Thursday, 6 February 2014

The debt we owe to the French

Nether Wallop Mill  - Thursday February 6th 2014

I hope none of my French readers take offence, but France is not commonly associated with chalkstream fishing. True, the most southerly chalkstreams are located in Normandy with the names of the Risle and Andelle made famous by Charles Ritz (l) and Ernest Hemingway (r)Charles Ritz (of hotel fame) who captured the essence Gallic fly fishing in his book Fly Fisher's Life where he entertained Ernest Hemingway and our very own Frank Sawyer. The former two are pictured here at a book launch at The Ritz in 1958, though I am bound to say it looks more like a Marx brothers film scene!

But the debt we owe to the French is not as recent as that dating back as it does a 150 years to the time of the Napoleonic wars in the early 1800's and Admiral Sir James Whitley Deans Dundas. He put to work the French prisoners of war on his considerable Berkshire estate at Barton Court on the banks of the River Kennet at Kintbury to create fifteen miles of river from three. I can't find a record of how many people toiled or for how long but the mighty system of carriers, side streams and the hatches that control it still exist today.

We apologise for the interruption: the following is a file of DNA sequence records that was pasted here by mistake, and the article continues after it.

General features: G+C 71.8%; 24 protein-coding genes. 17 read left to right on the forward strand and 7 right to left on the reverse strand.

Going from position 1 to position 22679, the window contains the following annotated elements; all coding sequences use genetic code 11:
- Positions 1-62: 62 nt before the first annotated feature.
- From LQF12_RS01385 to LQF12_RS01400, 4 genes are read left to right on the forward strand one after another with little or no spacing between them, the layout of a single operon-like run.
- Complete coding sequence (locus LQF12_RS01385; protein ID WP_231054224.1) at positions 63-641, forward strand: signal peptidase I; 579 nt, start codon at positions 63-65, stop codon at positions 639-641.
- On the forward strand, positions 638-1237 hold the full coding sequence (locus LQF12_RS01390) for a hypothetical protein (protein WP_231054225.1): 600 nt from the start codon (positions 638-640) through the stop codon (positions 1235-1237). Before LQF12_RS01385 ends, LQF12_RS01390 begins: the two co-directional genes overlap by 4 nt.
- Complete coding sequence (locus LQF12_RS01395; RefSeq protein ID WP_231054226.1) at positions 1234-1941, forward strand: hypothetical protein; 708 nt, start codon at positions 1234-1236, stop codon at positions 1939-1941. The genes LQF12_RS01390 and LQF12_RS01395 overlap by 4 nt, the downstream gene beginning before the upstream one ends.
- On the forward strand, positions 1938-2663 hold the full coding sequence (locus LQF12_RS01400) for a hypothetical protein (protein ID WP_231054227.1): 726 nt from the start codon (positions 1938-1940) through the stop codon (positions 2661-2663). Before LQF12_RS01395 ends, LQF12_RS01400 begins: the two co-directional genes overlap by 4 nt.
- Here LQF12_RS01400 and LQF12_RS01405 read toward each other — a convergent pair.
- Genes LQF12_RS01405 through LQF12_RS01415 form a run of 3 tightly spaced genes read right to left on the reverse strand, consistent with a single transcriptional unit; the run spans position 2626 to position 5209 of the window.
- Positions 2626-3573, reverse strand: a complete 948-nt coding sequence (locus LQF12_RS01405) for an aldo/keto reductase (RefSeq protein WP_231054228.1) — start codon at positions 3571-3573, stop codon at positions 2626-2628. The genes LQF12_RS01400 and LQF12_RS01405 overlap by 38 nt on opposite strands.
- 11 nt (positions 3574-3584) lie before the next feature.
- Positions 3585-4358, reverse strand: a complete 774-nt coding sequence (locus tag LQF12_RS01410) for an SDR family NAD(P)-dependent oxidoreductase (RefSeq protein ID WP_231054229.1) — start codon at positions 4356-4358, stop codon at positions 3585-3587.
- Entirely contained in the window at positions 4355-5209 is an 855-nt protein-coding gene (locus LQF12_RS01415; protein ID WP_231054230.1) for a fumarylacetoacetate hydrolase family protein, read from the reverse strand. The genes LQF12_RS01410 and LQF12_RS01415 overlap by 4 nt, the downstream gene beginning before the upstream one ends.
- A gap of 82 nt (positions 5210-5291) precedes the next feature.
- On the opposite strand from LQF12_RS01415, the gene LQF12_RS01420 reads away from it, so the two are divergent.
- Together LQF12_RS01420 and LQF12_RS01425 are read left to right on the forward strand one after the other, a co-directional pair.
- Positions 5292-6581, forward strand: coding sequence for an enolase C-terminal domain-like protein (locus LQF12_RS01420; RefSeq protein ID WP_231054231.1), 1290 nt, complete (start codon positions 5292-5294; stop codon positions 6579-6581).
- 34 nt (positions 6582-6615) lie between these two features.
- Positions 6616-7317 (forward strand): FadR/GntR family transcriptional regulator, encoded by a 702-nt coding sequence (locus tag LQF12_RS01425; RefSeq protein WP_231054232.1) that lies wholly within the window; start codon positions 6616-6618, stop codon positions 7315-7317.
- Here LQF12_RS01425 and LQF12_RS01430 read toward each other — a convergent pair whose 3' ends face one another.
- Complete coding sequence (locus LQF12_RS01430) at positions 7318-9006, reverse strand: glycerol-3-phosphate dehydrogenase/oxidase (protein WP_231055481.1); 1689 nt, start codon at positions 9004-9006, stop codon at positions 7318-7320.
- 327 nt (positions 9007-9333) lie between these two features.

What was then a single estate is now spread across three owners, but the bulk of what Dundas created is contained within the Benham Estate which includes The Wilderness fishery which has a tightly knit syndicate where guest tickets are highly prized. I was there last week to see the keeper John Colley and not surprisingly every inch of stream laid out by the Admiral is full to brimming and beyond.

John is rightly proud of The Wilderness, the seven miles of which he has made his own. With no lack of modesty when I asked him what made the place so good he said that in a bad year the hatches are excellent to good, but most years with the variety of Iron Blues, Blue Winged Olives, Pale Wateries, Large Dark Olives and of course, Mayfly he rates as very good to excellent.  That told me! But what I like The Wilderness is that it has retained its character; there is a bit of everything - wide and deep, wide and fast, wide and shallow. Small carriers and devilishly hard side streams. There is wading if you want it or not as the case may be. It is truly a place to lose yourself in the very best sense of the phrase and for that we have to thank the French.

Syndicate vacancies on The Wilderness  null

Due to retirements there are a limited number of syndicate vacancies on The Wilderness for 2014. If you would like to take a look around John Colley will be more than happy to give you a guided tour. For more details click here or email or call me on 01264 781988 to arrange a visit.


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